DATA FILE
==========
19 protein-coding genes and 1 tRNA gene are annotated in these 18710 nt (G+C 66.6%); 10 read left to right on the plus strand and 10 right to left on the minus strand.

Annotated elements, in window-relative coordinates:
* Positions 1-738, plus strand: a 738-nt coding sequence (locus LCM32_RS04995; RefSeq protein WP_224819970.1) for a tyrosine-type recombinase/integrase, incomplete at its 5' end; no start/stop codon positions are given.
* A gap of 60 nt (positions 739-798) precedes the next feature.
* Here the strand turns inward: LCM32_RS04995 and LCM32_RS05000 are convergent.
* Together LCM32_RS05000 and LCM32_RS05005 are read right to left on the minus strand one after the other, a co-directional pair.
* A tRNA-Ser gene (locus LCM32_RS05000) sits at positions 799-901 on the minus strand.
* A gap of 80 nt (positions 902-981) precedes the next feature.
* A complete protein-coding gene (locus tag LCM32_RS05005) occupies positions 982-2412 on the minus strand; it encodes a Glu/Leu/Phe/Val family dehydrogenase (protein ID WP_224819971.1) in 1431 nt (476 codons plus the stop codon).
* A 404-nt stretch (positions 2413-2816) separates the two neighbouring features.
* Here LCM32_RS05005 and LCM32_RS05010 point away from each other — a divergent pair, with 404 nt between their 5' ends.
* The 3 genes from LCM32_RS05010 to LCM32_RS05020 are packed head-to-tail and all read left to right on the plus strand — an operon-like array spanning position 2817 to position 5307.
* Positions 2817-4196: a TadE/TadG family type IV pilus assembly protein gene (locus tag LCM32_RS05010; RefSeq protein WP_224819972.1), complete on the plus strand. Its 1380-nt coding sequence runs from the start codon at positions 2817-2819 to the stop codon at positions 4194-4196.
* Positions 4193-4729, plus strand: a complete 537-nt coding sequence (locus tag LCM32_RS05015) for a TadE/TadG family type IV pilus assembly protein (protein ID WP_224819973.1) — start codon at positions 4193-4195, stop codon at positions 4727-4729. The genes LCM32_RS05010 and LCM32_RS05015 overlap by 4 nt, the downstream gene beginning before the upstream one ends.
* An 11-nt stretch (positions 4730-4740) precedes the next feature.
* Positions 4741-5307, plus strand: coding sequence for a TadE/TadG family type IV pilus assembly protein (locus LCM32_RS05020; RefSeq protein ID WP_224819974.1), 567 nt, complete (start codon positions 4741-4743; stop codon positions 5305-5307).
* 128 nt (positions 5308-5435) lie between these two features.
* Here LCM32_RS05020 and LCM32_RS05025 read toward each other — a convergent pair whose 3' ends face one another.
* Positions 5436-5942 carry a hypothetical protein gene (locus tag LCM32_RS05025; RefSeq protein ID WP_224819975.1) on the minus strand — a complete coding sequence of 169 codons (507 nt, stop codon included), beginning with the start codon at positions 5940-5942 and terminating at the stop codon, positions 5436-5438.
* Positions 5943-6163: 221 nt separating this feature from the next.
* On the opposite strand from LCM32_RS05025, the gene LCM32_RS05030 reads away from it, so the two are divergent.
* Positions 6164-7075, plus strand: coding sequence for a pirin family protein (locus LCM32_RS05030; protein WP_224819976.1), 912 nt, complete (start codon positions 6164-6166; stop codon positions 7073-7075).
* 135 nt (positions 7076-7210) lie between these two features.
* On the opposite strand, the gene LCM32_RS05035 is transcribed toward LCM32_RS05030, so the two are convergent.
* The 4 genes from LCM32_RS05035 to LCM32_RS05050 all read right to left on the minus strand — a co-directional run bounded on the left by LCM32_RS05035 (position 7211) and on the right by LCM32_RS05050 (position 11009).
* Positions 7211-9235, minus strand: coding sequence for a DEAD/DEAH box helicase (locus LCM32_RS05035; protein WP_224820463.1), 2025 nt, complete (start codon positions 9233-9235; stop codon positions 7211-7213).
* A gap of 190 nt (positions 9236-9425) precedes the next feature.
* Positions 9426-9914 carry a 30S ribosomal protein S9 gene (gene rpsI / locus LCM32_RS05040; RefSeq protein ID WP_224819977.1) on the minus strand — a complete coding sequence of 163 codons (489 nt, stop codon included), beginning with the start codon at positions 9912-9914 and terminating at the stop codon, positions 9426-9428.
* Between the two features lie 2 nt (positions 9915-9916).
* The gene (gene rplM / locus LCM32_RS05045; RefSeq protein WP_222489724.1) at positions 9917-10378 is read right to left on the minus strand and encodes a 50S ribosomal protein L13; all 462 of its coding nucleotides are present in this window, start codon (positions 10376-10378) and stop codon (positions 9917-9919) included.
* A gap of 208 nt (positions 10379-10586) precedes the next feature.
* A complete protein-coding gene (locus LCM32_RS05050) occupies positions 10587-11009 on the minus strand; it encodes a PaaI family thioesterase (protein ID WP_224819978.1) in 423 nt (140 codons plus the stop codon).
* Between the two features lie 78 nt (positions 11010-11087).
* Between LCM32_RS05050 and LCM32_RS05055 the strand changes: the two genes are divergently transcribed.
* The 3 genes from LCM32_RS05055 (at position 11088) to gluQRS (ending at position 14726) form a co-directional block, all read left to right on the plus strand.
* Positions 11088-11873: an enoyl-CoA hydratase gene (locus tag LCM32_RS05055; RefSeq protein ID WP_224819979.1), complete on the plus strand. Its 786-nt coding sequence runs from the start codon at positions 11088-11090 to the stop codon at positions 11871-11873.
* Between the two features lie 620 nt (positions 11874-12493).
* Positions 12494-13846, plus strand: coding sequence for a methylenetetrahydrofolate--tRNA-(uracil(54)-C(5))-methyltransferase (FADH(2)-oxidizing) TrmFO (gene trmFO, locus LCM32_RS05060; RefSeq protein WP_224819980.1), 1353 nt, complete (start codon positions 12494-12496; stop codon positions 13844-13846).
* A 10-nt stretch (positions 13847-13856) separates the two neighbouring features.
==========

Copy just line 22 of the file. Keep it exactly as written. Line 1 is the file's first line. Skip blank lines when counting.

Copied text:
* Positions 6164-7075, plus strand: coding sequence for a pirin family protein (locus LCM32_RS05030; protein WP_224819976.1), 912 nt, complete (start codon positions 6164-6166; stop codon positions 7073-7075).